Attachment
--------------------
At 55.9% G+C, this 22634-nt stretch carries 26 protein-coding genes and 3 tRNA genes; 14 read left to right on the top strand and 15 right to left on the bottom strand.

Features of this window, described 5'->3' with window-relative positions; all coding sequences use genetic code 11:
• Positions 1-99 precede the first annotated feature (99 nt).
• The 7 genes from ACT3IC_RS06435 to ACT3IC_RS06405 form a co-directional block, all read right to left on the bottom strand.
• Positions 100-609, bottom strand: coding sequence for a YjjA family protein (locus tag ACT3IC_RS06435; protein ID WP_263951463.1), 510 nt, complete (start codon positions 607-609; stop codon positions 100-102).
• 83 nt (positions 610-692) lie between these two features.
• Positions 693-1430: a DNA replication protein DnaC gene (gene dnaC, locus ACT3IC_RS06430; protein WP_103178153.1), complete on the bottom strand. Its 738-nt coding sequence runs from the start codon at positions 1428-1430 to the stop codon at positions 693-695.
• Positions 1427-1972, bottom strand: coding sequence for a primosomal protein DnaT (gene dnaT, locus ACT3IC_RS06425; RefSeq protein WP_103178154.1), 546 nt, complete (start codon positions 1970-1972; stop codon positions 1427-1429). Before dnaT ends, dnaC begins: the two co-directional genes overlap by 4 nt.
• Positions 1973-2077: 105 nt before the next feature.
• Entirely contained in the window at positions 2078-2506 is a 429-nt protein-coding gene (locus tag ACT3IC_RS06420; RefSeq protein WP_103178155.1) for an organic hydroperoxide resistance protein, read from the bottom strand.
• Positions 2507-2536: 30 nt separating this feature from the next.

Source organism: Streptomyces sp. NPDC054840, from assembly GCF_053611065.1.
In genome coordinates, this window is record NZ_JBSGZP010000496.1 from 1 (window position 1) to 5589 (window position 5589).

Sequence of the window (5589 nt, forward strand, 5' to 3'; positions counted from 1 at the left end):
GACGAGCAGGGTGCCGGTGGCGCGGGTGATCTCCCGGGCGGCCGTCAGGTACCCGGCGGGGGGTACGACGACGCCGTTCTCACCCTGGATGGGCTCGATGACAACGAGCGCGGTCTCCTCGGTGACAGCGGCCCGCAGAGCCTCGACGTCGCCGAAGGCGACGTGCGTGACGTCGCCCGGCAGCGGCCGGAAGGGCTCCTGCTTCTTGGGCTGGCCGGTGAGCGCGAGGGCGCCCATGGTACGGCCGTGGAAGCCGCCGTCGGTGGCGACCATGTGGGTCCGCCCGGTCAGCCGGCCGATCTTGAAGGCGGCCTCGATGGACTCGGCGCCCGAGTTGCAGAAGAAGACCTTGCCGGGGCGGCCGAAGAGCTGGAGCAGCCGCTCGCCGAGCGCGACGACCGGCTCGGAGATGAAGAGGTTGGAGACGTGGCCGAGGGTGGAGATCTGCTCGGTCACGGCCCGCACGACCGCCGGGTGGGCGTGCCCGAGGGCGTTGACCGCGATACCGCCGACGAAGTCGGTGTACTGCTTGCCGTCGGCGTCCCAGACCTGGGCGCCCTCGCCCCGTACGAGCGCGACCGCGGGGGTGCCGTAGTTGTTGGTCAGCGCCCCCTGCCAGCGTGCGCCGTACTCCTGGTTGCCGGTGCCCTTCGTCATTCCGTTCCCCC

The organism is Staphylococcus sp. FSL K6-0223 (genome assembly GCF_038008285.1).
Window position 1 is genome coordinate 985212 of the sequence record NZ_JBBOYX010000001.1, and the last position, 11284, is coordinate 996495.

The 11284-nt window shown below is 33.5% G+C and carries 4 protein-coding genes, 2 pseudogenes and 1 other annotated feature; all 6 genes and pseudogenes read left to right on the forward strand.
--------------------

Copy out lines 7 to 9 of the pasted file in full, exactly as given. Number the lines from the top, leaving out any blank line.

• Positions 693-1430: a DNA replication protein DnaC gene (gene dnaC, locus ACT3IC_RS06430; protein WP_103178153.1), complete on the bottom strand. Its 738-nt coding sequence runs from the start codon at positions 1428-1430 to the stop codon at positions 693-695.
• Positions 1427-1972, bottom strand: coding sequence for a primosomal protein DnaT (gene dnaT, locus ACT3IC_RS06425; RefSeq protein WP_103178154.1), 546 nt, complete (start codon positions 1970-1972; stop codon positions 1427-1429). Before dnaT ends, dnaC begins: the two co-directional genes overlap by 4 nt.
• Positions 1973-2077: 105 nt before the next feature.